The rise of alternative accommodation sites such as Onefinestay and Airbnb have seen hotels struggle to draw travellers, who now consider hotels a rather old fashioned choice.
To woo guests back, hotels are leveraging on their strengths – using technology – rather than cutting prices to compete with new players, reported the Straits Times.
Guests at various local hotels, such as Orchard Hotel, W Singapore, Dorsett Singapore and Hotel Vagabond, can use the hotel’s mobile phones on which they can surf the internet and make free local calls.
The Pan Pacific Singapore hotel’s mobile phone features even allow guests to make free overseas calls across 15 countries.
Singapore Marriott Tang Plaza Hotel, on the other hand, launched a mobile app that enables guests to seamlessly check in and out, as well as chat with hotel staff.
To offer better value to guests, hotels have also partnered with other organisations like attractions and tour companies.
Australia’s QT Sydney hotel, for instance, teamed up with tour company My Detour Sydney last June to provide guests tailor-made tours of Sydney that bypassed usual tourist destinations.
Last year, the Four Seasons Hotel Singapore also partnered French skincare company L’Occitane to launch its first spa in Singapore, while offering guests promotional rates to the spa.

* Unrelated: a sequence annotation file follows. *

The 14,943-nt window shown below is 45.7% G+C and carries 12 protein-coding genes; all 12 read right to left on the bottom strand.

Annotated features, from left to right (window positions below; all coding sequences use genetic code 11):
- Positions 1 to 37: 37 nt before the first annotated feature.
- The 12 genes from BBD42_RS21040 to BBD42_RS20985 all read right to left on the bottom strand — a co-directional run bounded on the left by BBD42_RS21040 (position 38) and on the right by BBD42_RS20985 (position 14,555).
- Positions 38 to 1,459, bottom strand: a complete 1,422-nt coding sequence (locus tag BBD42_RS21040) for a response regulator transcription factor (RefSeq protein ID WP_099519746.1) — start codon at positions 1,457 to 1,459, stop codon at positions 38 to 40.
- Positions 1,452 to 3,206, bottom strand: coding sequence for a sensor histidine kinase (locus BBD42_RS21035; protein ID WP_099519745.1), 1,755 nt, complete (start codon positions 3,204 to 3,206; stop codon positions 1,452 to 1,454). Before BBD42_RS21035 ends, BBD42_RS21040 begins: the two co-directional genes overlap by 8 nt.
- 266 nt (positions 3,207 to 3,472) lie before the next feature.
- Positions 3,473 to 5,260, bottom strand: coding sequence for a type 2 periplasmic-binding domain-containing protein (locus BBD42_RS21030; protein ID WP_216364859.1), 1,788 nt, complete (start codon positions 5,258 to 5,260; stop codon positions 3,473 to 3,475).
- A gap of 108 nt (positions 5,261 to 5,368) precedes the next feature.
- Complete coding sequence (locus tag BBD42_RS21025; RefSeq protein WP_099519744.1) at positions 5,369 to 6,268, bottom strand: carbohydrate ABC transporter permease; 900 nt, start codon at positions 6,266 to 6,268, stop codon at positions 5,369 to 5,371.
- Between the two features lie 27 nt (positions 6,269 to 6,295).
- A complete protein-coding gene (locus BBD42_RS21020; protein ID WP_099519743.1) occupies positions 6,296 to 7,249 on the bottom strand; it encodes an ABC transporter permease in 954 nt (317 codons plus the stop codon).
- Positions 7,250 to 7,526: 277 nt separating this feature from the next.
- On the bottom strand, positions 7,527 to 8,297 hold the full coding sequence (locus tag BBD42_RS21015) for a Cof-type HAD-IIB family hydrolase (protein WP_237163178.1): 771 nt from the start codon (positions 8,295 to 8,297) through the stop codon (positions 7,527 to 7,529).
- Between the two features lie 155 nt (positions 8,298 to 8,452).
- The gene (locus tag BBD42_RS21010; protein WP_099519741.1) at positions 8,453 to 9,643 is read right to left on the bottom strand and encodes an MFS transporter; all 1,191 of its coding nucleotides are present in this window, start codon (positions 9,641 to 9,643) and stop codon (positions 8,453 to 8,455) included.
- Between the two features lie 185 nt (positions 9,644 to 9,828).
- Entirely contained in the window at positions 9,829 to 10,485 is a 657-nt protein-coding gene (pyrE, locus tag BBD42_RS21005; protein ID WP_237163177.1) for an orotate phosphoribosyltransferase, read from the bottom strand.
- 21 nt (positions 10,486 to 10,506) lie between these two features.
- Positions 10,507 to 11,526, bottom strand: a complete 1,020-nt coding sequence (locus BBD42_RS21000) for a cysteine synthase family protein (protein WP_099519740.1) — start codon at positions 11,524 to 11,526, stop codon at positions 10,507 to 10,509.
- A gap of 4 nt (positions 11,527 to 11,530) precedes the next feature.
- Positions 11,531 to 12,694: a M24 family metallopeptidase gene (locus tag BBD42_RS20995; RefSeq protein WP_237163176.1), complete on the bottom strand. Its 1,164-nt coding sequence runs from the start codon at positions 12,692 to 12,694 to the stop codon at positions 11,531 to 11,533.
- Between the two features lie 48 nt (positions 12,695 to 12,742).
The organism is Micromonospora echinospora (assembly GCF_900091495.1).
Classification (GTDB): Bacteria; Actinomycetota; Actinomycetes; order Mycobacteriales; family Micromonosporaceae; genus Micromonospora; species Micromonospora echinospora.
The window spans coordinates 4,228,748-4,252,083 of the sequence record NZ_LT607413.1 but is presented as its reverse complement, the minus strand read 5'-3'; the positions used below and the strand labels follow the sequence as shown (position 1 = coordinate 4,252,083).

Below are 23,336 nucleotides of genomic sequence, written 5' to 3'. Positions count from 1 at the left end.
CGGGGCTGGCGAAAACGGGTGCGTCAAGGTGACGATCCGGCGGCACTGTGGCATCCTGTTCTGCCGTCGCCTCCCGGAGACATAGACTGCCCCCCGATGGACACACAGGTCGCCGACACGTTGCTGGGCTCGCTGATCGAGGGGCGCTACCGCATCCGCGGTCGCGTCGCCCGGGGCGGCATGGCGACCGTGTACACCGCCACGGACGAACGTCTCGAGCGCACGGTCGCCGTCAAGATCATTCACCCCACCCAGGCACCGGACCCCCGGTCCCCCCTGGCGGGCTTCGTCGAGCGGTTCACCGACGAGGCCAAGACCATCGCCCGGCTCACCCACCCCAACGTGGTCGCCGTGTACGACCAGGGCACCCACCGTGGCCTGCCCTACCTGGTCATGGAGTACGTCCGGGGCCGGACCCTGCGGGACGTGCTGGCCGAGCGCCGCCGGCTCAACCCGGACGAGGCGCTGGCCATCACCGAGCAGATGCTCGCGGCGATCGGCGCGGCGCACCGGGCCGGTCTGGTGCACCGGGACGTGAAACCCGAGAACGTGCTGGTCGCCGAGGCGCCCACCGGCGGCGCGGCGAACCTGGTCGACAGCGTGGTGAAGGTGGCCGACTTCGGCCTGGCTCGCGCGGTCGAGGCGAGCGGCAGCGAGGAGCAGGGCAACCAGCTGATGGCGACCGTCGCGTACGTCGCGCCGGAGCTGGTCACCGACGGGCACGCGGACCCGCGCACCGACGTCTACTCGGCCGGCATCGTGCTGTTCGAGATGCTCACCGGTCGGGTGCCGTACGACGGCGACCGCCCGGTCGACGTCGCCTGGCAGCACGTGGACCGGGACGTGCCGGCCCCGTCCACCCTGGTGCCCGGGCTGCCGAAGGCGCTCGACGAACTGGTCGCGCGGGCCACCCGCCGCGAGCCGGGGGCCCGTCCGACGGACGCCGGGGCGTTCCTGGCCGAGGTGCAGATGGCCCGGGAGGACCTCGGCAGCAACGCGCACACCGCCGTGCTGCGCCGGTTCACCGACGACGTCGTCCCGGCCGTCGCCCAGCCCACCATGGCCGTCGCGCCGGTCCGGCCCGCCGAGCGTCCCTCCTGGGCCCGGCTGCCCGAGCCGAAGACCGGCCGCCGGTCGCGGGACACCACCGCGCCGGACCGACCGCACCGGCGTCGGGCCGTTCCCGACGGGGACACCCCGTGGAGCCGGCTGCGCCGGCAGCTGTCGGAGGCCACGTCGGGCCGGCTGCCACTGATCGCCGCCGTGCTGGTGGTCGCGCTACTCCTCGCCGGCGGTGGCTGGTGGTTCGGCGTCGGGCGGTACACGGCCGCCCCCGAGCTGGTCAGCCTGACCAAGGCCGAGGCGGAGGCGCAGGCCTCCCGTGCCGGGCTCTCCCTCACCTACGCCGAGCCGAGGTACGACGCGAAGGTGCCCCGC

Hotels also cater to niche groups, like Muslim travellers and families.
Orchard Hotel, for example, offers halal breakfasts that are served in bento boxes, while Furama RiverFront Singapore introduced its family rooms and theme rooms in 2016.
While most hotels do not plan on slashing prices, as home rentals become even more cheaper, at least one player intends to compete using that strategy.
Adler Luxury Hostel in South Bridge Road plans to launch a no-frills, lower-priced accommodation property later this year. Guests at Adler Hostel can get a bed for $30 per night, which is over 30 percent cheaper compared to Adler Luxury Hostel.
“In this new economy, it is all about providing travellers with options at difference price points,” said the hostel’s owner, Adler Poh.
Although the fight to win guests back will be tough, Ngee Ann Polytechnic Senior Tourism Lecturer, Dr Michael Chiam, believes that hotels can win “part of the market back by providing more personalised and authentic experiences”.
“But they may not be able to win back everyone, especially those who want a high degree of interaction with the host,” he added.